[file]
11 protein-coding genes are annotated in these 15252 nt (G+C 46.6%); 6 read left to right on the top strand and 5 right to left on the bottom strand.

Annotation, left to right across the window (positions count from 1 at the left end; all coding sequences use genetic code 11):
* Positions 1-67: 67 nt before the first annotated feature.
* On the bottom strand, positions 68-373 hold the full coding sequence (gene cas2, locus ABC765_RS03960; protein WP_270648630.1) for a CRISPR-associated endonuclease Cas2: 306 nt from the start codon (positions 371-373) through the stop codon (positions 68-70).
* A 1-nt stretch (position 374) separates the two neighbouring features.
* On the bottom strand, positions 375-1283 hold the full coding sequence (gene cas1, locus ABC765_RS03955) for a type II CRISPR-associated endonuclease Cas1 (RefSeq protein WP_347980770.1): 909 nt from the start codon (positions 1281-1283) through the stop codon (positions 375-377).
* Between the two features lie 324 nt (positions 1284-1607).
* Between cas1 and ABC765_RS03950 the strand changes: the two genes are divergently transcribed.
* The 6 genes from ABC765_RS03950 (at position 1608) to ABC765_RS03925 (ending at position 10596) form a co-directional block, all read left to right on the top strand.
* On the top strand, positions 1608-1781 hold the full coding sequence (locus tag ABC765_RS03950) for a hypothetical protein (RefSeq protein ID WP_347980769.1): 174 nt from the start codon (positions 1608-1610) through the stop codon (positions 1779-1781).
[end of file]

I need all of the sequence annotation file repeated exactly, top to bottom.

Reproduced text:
11 protein-coding genes are annotated in these 15252 nt (G+C 46.6%); 6 read left to right on the top strand and 5 right to left on the bottom strand.

Annotation, left to right across the window (positions count from 1 at the left end; all coding sequences use genetic code 11):
* Positions 1-67: 67 nt before the first annotated feature.
* On the bottom strand, positions 68-373 hold the full coding sequence (gene cas2, locus ABC765_RS03960; protein WP_270648630.1) for a CRISPR-associated endonuclease Cas2: 306 nt from the start codon (positions 371-373) through the stop codon (positions 68-70).
* A 1-nt stretch (position 374) separates the two neighbouring features.
* On the bottom strand, positions 375-1283 hold the full coding sequence (gene cas1, locus ABC765_RS03955) for a type II CRISPR-associated endonuclease Cas1 (RefSeq protein WP_347980770.1): 909 nt from the start codon (positions 1281-1283) through the stop codon (positions 375-377).
* Between the two features lie 324 nt (positions 1284-1607).
* Between cas1 and ABC765_RS03950 the strand changes: the two genes are divergently transcribed.
* The 6 genes from ABC765_RS03950 (at position 1608) to ABC765_RS03925 (ending at position 10596) form a co-directional block, all read left to right on the top strand.
* On the top strand, positions 1608-1781 hold the full coding sequence (locus tag ABC765_RS03950) for a hypothetical protein (RefSeq protein ID WP_347980769.1): 174 nt from the start codon (positions 1608-1610) through the stop codon (positions 1779-1781).